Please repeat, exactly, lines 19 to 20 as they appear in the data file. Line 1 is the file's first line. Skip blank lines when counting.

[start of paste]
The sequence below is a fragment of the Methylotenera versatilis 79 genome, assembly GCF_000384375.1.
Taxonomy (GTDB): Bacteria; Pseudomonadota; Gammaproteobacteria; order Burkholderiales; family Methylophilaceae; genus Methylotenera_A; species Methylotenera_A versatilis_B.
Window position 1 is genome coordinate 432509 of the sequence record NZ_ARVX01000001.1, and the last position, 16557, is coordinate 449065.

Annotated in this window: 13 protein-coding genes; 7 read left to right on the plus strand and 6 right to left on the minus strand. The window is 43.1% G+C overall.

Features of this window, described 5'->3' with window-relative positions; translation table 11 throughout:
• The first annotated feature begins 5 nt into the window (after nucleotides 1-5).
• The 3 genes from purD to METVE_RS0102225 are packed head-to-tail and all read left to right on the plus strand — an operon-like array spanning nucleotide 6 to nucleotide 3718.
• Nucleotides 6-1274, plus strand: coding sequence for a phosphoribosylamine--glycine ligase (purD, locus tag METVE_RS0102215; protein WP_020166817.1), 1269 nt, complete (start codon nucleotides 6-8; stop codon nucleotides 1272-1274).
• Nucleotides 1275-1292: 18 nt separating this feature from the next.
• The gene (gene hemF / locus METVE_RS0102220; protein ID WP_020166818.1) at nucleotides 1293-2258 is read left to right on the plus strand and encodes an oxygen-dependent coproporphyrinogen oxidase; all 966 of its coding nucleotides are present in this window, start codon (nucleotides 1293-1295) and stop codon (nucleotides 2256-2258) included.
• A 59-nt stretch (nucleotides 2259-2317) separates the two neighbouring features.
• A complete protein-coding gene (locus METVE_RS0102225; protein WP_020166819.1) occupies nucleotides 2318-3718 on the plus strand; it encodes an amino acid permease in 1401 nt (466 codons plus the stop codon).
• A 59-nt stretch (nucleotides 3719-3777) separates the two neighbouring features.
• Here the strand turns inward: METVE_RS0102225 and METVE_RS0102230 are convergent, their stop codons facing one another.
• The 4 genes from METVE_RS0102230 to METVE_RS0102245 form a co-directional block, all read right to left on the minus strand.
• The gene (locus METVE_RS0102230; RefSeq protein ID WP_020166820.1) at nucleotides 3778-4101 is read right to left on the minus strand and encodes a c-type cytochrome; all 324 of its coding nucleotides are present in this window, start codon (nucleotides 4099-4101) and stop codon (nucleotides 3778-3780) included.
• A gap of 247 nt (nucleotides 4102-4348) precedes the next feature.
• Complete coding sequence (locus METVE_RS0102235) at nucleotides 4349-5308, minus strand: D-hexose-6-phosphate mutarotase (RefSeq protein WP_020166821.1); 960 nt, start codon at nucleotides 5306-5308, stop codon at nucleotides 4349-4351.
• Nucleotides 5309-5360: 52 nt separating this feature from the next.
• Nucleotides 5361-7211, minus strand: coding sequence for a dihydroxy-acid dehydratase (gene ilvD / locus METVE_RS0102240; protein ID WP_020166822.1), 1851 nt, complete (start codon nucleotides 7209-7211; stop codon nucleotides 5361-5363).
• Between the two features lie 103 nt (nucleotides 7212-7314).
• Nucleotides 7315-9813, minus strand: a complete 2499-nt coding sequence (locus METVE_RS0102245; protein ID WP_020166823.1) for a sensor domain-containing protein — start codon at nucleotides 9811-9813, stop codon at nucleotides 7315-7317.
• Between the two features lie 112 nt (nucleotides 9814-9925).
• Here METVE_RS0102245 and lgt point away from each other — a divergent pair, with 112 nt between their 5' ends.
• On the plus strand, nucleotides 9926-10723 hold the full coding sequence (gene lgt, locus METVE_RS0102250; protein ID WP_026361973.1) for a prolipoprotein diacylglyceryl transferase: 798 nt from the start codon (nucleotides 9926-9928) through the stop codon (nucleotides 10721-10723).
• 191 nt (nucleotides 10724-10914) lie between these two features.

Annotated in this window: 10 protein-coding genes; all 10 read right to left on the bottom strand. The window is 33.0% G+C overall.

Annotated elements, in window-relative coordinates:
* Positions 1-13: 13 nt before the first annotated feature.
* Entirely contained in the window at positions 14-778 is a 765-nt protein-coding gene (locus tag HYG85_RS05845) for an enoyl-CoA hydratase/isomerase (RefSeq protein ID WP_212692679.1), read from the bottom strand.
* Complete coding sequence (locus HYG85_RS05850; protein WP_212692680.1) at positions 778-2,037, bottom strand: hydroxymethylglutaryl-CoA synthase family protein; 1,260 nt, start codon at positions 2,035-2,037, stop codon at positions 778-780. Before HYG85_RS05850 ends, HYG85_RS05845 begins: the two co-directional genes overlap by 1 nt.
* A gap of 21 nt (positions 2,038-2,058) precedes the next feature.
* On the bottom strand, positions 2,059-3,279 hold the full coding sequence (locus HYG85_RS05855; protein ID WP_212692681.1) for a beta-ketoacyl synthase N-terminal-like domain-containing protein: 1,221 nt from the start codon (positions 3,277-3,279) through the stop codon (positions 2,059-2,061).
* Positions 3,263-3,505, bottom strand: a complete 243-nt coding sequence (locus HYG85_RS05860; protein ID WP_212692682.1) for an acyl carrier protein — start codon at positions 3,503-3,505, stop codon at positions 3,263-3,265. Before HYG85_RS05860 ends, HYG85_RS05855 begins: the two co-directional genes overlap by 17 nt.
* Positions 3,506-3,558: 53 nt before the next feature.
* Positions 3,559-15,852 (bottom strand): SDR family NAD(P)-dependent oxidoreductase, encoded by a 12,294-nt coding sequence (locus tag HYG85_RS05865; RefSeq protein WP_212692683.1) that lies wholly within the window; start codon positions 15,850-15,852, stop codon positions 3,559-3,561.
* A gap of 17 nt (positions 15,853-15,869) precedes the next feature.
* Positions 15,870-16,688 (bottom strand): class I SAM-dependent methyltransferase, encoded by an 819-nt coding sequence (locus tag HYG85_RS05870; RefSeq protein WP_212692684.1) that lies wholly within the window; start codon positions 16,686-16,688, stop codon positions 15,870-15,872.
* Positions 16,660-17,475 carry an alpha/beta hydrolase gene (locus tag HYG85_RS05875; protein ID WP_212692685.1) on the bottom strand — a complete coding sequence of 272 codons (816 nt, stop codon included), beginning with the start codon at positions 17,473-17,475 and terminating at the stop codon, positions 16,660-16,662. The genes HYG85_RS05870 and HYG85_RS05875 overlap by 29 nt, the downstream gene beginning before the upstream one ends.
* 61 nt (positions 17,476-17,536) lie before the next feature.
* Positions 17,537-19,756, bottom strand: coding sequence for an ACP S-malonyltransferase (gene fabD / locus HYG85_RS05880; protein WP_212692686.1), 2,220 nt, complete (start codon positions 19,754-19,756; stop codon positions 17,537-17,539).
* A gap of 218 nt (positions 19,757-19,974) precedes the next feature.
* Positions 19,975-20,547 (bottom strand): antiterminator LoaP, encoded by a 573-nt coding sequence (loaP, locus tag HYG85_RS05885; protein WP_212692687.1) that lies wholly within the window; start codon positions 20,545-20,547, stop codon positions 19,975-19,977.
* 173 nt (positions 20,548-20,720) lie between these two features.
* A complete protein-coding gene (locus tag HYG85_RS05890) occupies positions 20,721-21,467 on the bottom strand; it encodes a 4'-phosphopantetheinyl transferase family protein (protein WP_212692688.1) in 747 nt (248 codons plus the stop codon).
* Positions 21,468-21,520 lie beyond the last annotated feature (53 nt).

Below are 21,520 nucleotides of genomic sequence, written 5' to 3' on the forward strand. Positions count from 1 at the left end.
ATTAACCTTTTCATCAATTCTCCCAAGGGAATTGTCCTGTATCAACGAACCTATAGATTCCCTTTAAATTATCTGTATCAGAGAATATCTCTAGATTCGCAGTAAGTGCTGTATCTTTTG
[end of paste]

• Nucleotides 5309-5360: 52 nt separating this feature from the next.
• Nucleotides 5361-7211, minus strand: coding sequence for a dihydroxy-acid dehydratase (gene ilvD / locus METVE_RS0102240; protein ID WP_020166822.1), 1851 nt, complete (start codon nucleotides 7209-7211; stop codon nucleotides 5361-5363).